Enterprises need guardrails for top data-driven decisions

21 May 2024 6 min. read
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Data is the lifeblood of a business - but the way a business manages its data is often not as connected as the circulatory system. Paolo Platter, CTO at Agile Lab, warns that without effective governance mechanisms, companies will continue to fail to get the most from their data management.

Data drives business operations and decision-making. But while the raw data itself is valuable, it’s the intelligence and insights that can be gleaned from it that truly fuels innovation and growth.

This vital intelligence is the foundation on which organisations build long-term strategies, optimise processes, and identify new opportunities. It provides the essential context and evidence necessary to support informed decision-making across all aspects and functions within an enterprise.

Enterprises need guardrails for top data-driven decisions

And, in today’s digital age, there’s certainly no shortage of data to draw on for in-depth analysis, with IoT and AI creating volumes at an unprecedented rate. It has come to a point where many large enterprises have data lakes and warehouses overflowing with untapped potential.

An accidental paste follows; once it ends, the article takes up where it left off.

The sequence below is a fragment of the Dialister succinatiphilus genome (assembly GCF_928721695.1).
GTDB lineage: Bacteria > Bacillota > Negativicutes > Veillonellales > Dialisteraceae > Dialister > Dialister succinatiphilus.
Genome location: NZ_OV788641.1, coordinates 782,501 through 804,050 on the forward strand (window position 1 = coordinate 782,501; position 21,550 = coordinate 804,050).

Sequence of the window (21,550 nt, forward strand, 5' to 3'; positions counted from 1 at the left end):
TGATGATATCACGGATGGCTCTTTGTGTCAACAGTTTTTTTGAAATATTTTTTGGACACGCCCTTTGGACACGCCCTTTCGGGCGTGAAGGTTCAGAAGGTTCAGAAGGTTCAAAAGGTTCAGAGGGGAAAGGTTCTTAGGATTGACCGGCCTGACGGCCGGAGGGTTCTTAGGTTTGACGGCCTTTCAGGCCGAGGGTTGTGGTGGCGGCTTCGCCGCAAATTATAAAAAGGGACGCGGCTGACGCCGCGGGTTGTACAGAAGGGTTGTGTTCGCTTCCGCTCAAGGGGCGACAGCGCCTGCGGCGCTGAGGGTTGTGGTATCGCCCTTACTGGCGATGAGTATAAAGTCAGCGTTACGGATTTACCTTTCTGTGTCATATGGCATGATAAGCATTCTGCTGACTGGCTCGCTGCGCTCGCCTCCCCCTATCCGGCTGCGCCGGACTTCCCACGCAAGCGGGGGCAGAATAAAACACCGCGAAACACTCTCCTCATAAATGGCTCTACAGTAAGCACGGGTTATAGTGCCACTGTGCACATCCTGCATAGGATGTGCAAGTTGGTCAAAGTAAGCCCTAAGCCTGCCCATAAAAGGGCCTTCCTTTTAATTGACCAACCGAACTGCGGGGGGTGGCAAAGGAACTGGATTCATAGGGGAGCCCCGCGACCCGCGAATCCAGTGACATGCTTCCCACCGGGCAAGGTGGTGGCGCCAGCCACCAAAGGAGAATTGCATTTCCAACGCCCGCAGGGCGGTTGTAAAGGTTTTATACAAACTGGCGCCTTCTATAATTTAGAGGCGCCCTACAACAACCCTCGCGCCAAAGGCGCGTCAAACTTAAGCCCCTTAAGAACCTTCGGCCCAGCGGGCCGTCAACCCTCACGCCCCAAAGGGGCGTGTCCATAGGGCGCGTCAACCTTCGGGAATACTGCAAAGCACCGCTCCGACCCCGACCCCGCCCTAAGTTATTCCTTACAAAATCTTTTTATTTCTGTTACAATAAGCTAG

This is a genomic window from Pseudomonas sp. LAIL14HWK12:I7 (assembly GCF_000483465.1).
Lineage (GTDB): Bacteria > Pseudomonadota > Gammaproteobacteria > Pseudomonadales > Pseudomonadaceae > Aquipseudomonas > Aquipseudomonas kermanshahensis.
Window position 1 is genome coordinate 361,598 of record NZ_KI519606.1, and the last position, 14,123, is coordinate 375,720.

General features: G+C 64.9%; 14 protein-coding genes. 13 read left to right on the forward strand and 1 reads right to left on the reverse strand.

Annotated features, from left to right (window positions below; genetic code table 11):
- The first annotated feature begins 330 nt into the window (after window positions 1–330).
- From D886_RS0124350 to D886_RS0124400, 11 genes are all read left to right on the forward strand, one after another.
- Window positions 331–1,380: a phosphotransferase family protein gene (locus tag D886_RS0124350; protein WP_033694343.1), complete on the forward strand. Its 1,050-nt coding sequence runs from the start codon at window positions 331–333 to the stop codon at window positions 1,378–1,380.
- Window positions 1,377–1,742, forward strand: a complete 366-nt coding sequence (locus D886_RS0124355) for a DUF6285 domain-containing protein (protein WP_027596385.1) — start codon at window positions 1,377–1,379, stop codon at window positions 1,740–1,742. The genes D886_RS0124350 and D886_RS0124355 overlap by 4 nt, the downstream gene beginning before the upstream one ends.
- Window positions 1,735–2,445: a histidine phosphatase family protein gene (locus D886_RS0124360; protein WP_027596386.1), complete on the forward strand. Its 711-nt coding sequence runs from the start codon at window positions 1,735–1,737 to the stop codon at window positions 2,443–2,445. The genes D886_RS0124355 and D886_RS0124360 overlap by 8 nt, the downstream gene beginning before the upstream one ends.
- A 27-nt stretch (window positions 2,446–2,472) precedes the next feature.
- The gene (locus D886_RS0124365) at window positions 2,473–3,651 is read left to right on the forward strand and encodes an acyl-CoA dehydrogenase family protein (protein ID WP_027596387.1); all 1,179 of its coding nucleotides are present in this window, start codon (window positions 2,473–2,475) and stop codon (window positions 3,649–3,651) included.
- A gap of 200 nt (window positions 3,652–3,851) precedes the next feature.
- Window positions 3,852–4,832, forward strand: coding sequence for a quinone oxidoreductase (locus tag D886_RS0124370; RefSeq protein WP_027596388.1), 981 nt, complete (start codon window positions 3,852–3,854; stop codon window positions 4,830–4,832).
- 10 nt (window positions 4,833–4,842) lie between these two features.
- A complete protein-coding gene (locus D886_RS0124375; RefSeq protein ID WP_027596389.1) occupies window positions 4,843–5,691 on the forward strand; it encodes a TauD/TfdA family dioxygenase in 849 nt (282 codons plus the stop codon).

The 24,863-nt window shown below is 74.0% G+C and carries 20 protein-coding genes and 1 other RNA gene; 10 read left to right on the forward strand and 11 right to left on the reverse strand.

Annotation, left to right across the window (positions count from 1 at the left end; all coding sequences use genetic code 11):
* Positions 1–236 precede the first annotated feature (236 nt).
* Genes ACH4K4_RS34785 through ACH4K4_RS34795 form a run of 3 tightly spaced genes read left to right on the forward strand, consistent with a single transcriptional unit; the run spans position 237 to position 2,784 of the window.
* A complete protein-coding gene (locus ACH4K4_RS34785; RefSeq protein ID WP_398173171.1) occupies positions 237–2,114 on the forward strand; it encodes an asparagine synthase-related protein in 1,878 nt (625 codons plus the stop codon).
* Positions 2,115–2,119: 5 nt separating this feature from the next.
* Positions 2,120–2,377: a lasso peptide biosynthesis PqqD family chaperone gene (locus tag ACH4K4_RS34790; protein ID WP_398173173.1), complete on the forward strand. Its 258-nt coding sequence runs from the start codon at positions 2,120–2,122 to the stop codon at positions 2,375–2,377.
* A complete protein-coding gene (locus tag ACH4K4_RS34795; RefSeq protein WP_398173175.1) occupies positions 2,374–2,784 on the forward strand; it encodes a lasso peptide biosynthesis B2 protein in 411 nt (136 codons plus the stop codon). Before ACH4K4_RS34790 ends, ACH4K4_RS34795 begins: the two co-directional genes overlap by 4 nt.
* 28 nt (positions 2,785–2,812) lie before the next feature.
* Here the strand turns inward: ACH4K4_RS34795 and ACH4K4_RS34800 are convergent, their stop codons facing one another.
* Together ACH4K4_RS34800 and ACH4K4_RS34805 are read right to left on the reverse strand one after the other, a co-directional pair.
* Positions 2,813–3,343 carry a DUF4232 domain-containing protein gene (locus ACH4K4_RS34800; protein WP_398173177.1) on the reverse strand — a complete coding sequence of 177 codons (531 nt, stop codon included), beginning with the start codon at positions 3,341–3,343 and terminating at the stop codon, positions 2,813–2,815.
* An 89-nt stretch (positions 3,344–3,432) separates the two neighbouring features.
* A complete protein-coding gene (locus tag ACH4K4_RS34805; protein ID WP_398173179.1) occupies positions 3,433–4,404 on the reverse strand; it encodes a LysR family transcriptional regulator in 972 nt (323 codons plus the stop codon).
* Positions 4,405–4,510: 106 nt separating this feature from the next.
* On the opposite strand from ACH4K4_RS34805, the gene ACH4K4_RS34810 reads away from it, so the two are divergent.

Why governance needs guardrails

However, organisations are struggling to leverage this information efficiently and cost-effectively. Worryingly, many are also finding it impossible to enforce strict governance frameworks that ensure data is consumed and produced in alignment with internal standards for quality, integrity, architecture, compliance, and security. So, while there is growing recognition of the value this data holds, there is mounting frustration at how difficult it is to harness.

It’s a problem that isn’t easy to solve as the original data, and multiple copies, often reside in disparate systems, formats, and locations. This makes it laborious to access, consolidate, process, and apply consistent governance standards. Considerable manual intervention is often necessary, taking up valuable time and resources.